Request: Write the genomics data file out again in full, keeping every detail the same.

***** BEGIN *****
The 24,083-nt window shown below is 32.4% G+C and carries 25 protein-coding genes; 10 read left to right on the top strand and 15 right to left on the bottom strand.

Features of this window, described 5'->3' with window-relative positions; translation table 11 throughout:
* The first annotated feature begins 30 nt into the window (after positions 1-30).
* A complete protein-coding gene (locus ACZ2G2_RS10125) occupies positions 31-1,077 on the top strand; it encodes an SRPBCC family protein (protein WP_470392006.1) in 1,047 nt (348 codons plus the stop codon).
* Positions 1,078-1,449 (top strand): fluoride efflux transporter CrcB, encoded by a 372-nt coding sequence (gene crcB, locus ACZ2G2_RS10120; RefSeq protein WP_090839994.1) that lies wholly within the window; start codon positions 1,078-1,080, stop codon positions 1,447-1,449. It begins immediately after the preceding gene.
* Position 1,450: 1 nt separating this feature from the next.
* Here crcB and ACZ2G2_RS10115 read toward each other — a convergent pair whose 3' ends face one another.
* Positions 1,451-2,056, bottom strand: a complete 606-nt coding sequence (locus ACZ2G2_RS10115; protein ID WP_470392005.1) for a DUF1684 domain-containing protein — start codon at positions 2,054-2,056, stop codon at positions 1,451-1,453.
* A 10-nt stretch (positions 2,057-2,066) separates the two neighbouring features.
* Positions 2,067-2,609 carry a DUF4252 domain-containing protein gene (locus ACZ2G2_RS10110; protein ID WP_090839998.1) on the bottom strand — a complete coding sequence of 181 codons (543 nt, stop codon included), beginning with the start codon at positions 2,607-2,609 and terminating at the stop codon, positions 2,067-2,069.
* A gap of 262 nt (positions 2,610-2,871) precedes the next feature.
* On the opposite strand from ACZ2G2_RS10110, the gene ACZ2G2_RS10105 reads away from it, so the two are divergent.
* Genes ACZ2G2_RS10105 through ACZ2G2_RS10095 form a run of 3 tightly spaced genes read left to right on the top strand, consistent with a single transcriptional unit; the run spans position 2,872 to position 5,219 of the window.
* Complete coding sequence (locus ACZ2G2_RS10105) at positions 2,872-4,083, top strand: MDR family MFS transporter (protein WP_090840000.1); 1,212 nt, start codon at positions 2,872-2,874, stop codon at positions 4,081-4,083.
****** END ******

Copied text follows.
The 24,083-nt window shown below is 32.4% G+C and carries 25 protein-coding genes; 10 read left to right on the top strand and 15 right to left on the bottom strand.

Features of this window, described 5'->3' with window-relative positions; translation table 11 throughout:
* The first annotated feature begins 30 nt into the window (after positions 1-30).
* A complete protein-coding gene (locus ACZ2G2_RS10125) occupies positions 31-1,077 on the top strand; it encodes an SRPBCC family protein (protein WP_470392006.1) in 1,047 nt (348 codons plus the stop codon).
* Positions 1,078-1,449 (top strand): fluoride efflux transporter CrcB, encoded by a 372-nt coding sequence (gene crcB, locus ACZ2G2_RS10120; RefSeq protein WP_090839994.1) that lies wholly within the window; start codon positions 1,078-1,080, stop codon positions 1,447-1,449. It begins immediately after the preceding gene.
* Position 1,450: 1 nt separating this feature from the next.
* Here crcB and ACZ2G2_RS10115 read toward each other — a convergent pair whose 3' ends face one another.
* Positions 1,451-2,056, bottom strand: a complete 606-nt coding sequence (locus ACZ2G2_RS10115; protein ID WP_470392005.1) for a DUF1684 domain-containing protein — start codon at positions 2,054-2,056, stop codon at positions 1,451-1,453.
* A 10-nt stretch (positions 2,057-2,066) separates the two neighbouring features.
* Positions 2,067-2,609 carry a DUF4252 domain-containing protein gene (locus ACZ2G2_RS10110; protein ID WP_090839998.1) on the bottom strand — a complete coding sequence of 181 codons (543 nt, stop codon included), beginning with the start codon at positions 2,607-2,609 and terminating at the stop codon, positions 2,067-2,069.
* A gap of 262 nt (positions 2,610-2,871) precedes the next feature.
* On the opposite strand from ACZ2G2_RS10110, the gene ACZ2G2_RS10105 reads away from it, so the two are divergent.
* Genes ACZ2G2_RS10105 through ACZ2G2_RS10095 form a run of 3 tightly spaced genes read left to right on the top strand, consistent with a single transcriptional unit; the run spans position 2,872 to position 5,219 of the window.
* Complete coding sequence (locus ACZ2G2_RS10105) at positions 2,872-4,083, top strand: MDR family MFS transporter (protein WP_090840000.1); 1,212 nt, start codon at positions 2,872-2,874, stop codon at positions 4,081-4,083.